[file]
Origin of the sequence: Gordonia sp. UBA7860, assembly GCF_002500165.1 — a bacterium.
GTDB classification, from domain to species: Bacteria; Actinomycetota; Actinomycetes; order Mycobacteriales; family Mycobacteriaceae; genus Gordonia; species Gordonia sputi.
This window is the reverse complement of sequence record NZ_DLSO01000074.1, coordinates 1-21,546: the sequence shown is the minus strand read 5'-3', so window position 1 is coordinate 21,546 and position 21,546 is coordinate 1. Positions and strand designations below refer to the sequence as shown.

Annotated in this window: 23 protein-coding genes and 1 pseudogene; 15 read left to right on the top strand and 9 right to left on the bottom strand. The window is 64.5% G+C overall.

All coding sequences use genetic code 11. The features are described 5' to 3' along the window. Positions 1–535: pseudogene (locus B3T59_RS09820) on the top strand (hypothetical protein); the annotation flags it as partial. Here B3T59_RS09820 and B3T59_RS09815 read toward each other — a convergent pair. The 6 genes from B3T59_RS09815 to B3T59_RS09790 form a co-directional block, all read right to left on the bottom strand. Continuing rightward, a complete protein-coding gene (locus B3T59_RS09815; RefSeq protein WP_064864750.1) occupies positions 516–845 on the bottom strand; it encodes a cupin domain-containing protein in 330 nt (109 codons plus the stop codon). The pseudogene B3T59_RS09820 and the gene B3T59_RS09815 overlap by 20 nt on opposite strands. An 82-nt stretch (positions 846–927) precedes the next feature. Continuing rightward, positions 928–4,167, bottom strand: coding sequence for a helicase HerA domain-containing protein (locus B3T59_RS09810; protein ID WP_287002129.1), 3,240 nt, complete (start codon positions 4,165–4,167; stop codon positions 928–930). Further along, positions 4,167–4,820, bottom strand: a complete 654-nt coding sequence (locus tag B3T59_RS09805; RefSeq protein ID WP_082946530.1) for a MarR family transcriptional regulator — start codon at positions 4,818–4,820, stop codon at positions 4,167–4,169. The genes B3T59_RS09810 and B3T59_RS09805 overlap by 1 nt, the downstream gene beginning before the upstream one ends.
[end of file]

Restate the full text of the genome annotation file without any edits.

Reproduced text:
Origin of the sequence: Gordonia sp. UBA7860, assembly GCF_002500165.1 — a bacterium.
GTDB classification, from domain to species: Bacteria; Actinomycetota; Actinomycetes; order Mycobacteriales; family Mycobacteriaceae; genus Gordonia; species Gordonia sputi.
This window is the reverse complement of sequence record NZ_DLSO01000074.1, coordinates 1-21,546: the sequence shown is the minus strand read 5'-3', so window position 1 is coordinate 21,546 and position 21,546 is coordinate 1. Positions and strand designations below refer to the sequence as shown.

Annotated in this window: 23 protein-coding genes and 1 pseudogene; 15 read left to right on the top strand and 9 right to left on the bottom strand. The window is 64.5% G+C overall.

All coding sequences use genetic code 11. The features are described 5' to 3' along the window. Positions 1–535: pseudogene (locus B3T59_RS09820) on the top strand (hypothetical protein); the annotation flags it as partial. Here B3T59_RS09820 and B3T59_RS09815 read toward each other — a convergent pair. The 6 genes from B3T59_RS09815 to B3T59_RS09790 form a co-directional block, all read right to left on the bottom strand. Continuing rightward, a complete protein-coding gene (locus B3T59_RS09815; RefSeq protein WP_064864750.1) occupies positions 516–845 on the bottom strand; it encodes a cupin domain-containing protein in 330 nt (109 codons plus the stop codon). The pseudogene B3T59_RS09820 and the gene B3T59_RS09815 overlap by 20 nt on opposite strands. An 82-nt stretch (positions 846–927) precedes the next feature. Continuing rightward, positions 928–4,167, bottom strand: coding sequence for a helicase HerA domain-containing protein (locus B3T59_RS09810; protein ID WP_287002129.1), 3,240 nt, complete (start codon positions 4,165–4,167; stop codon positions 928–930). Further along, positions 4,167–4,820, bottom strand: a complete 654-nt coding sequence (locus tag B3T59_RS09805; RefSeq protein ID WP_082946530.1) for a MarR family transcriptional regulator — start codon at positions 4,818–4,820, stop codon at positions 4,167–4,169. The genes B3T59_RS09810 and B3T59_RS09805 overlap by 1 nt, the downstream gene beginning before the upstream one ends.